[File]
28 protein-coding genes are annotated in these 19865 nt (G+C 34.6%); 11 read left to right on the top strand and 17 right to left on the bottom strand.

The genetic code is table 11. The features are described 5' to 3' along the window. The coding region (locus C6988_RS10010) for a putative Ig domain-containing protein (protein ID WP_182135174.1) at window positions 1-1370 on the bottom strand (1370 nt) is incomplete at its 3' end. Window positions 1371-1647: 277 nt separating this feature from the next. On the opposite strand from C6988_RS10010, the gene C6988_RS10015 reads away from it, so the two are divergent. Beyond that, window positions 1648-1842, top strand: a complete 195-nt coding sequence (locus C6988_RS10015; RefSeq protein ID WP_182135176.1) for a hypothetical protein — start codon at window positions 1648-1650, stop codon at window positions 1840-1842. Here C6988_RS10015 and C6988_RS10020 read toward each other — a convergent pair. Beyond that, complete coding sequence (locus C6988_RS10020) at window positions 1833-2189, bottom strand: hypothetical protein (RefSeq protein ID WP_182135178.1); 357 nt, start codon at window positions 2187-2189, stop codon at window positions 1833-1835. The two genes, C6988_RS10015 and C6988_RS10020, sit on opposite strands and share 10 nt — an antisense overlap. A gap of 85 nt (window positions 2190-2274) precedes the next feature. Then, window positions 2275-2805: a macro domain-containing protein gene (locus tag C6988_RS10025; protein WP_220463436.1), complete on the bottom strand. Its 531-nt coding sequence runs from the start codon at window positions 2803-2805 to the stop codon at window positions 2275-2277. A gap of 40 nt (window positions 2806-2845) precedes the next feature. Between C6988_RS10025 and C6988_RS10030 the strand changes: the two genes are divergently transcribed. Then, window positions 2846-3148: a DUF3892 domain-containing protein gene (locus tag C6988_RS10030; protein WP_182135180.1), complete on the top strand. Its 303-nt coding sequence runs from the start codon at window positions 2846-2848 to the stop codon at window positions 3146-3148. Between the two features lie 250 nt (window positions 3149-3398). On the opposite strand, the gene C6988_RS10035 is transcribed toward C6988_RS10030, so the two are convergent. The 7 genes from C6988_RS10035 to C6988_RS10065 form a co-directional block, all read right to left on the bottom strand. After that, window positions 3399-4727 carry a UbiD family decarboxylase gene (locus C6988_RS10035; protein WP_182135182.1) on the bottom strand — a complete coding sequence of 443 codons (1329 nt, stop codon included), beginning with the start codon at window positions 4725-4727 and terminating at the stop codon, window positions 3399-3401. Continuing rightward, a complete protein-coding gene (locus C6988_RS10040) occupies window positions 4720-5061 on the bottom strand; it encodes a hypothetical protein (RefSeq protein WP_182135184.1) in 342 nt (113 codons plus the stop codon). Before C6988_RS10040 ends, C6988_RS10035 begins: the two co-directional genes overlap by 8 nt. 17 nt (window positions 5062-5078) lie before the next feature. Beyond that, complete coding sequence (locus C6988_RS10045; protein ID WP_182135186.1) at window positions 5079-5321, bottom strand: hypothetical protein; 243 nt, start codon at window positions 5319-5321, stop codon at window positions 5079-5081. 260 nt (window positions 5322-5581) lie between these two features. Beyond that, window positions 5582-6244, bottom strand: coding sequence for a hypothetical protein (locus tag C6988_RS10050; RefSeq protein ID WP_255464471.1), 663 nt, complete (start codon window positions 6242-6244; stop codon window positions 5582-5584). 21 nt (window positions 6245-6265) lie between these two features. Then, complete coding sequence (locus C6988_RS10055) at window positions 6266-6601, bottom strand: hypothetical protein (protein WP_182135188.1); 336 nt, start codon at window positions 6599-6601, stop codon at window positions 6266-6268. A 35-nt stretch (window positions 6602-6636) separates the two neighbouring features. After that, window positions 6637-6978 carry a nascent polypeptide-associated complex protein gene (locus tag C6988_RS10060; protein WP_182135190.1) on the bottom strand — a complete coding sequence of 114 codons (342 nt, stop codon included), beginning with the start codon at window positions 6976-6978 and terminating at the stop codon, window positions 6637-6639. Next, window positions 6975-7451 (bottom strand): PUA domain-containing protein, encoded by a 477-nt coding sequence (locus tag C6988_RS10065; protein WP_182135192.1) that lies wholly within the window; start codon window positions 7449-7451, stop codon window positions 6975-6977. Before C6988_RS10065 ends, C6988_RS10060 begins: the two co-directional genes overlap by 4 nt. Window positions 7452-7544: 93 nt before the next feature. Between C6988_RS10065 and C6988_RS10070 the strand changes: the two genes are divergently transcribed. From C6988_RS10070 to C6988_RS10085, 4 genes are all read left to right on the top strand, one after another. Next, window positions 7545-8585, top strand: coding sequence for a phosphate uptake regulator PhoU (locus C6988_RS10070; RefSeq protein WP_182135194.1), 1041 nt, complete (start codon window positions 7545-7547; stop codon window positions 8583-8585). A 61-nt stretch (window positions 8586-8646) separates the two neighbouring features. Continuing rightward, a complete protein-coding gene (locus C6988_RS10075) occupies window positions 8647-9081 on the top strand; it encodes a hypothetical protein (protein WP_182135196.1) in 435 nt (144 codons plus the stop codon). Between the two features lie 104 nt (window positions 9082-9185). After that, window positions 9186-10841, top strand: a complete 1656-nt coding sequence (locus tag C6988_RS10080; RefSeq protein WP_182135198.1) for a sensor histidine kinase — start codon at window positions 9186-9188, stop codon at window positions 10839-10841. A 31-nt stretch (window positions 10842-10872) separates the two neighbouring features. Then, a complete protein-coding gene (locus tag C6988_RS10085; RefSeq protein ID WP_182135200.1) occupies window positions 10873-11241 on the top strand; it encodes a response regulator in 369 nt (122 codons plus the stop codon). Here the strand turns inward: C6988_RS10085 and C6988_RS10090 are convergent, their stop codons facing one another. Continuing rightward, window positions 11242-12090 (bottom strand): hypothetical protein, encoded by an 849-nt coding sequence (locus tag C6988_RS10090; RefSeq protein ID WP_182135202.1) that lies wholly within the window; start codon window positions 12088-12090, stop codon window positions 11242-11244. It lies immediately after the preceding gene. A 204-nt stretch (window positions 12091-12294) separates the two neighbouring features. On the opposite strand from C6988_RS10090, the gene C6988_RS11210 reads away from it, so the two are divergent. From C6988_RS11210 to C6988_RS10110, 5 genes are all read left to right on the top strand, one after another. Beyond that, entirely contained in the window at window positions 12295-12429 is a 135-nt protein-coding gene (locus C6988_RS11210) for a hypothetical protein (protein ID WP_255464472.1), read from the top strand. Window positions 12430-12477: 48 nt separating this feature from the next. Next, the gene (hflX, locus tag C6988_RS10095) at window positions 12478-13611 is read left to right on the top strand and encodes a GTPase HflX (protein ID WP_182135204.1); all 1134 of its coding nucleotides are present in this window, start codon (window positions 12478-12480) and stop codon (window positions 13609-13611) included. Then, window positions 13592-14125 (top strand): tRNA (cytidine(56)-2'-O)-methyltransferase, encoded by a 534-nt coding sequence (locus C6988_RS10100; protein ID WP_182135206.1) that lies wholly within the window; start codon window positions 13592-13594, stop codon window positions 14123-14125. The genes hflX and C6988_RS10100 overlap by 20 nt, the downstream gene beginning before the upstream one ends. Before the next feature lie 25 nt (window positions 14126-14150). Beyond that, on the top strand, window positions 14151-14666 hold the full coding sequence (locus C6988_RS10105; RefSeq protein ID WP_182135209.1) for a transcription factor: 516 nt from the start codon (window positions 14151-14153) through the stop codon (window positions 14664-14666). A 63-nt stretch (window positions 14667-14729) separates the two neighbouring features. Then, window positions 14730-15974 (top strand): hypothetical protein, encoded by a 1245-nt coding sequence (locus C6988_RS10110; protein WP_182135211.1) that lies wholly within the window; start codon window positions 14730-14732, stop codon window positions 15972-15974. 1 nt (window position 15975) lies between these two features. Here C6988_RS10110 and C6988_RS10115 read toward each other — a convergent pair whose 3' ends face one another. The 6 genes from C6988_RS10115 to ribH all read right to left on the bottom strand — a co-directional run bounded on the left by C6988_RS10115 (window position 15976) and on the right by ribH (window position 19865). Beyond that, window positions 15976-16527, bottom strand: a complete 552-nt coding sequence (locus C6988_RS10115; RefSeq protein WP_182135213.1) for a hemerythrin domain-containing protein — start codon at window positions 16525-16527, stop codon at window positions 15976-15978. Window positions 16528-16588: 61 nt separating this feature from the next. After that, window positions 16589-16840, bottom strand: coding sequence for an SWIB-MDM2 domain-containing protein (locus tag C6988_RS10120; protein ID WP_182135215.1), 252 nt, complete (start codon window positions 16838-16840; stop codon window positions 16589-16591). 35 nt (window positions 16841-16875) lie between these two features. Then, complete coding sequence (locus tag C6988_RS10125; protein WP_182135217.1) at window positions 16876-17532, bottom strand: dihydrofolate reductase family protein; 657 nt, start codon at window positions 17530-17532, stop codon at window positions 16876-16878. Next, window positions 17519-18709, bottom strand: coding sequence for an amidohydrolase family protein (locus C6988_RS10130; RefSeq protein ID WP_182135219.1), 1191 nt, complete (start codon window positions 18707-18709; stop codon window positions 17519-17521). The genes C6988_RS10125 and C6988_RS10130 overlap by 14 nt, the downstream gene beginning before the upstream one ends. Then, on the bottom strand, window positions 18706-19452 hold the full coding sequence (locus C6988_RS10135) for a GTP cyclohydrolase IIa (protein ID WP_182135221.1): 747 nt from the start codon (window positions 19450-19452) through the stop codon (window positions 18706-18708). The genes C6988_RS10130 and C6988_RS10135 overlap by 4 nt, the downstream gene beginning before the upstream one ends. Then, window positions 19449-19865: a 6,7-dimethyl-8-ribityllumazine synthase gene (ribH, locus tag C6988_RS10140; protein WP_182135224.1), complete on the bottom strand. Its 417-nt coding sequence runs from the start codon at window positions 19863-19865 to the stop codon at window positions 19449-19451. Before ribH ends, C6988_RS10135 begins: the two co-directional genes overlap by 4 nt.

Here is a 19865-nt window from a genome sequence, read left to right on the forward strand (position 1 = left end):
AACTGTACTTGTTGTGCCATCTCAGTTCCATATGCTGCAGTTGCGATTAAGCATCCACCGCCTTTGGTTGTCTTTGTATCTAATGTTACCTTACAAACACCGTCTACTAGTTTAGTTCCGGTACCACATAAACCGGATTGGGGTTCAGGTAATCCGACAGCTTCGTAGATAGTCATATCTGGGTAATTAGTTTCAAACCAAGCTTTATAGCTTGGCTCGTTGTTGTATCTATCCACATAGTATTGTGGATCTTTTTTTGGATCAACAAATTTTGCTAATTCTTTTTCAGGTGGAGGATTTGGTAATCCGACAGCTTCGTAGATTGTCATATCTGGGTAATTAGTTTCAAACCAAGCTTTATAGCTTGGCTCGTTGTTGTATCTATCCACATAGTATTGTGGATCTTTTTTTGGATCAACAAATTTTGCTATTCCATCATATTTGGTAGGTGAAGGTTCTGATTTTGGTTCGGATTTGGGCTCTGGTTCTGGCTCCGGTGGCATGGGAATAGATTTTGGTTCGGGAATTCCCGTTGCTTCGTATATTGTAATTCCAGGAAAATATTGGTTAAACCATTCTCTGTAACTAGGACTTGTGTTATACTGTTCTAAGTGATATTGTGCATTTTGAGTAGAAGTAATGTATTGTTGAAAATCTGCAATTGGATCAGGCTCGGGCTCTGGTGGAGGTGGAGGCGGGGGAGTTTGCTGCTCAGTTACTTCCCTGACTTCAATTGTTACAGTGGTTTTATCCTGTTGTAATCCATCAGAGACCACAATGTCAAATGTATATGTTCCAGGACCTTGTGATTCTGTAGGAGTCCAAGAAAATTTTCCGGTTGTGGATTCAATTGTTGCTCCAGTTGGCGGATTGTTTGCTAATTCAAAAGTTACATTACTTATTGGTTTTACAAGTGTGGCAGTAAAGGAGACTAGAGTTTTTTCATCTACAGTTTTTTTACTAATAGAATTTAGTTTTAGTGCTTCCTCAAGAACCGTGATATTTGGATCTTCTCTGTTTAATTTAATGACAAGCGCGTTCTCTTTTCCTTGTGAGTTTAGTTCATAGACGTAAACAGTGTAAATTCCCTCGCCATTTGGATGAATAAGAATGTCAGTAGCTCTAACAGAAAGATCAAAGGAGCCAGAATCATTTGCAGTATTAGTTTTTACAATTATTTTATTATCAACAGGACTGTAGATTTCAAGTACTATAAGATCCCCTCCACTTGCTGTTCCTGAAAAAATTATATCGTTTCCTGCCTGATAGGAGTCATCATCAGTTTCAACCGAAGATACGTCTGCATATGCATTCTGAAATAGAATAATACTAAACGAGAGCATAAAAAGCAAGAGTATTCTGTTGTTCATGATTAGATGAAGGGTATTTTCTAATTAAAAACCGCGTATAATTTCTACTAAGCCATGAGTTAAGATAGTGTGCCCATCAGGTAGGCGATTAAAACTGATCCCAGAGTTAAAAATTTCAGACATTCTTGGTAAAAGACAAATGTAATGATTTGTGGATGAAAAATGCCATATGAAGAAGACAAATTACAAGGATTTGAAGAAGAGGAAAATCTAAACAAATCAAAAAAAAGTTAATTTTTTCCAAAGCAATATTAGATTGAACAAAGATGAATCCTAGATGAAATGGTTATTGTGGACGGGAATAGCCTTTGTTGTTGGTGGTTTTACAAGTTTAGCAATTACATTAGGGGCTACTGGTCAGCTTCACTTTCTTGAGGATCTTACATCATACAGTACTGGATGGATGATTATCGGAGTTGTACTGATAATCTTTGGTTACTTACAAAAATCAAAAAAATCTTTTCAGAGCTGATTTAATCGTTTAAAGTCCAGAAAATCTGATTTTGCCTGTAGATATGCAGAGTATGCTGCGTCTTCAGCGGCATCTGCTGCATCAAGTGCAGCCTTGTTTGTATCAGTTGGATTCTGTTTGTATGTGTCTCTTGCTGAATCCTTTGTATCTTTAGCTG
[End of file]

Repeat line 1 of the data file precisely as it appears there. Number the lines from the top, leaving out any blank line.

28 protein-coding genes are annotated in these 19865 nt (G+C 34.6%); 11 read left to right on the top strand and 17 right to left on the bottom strand.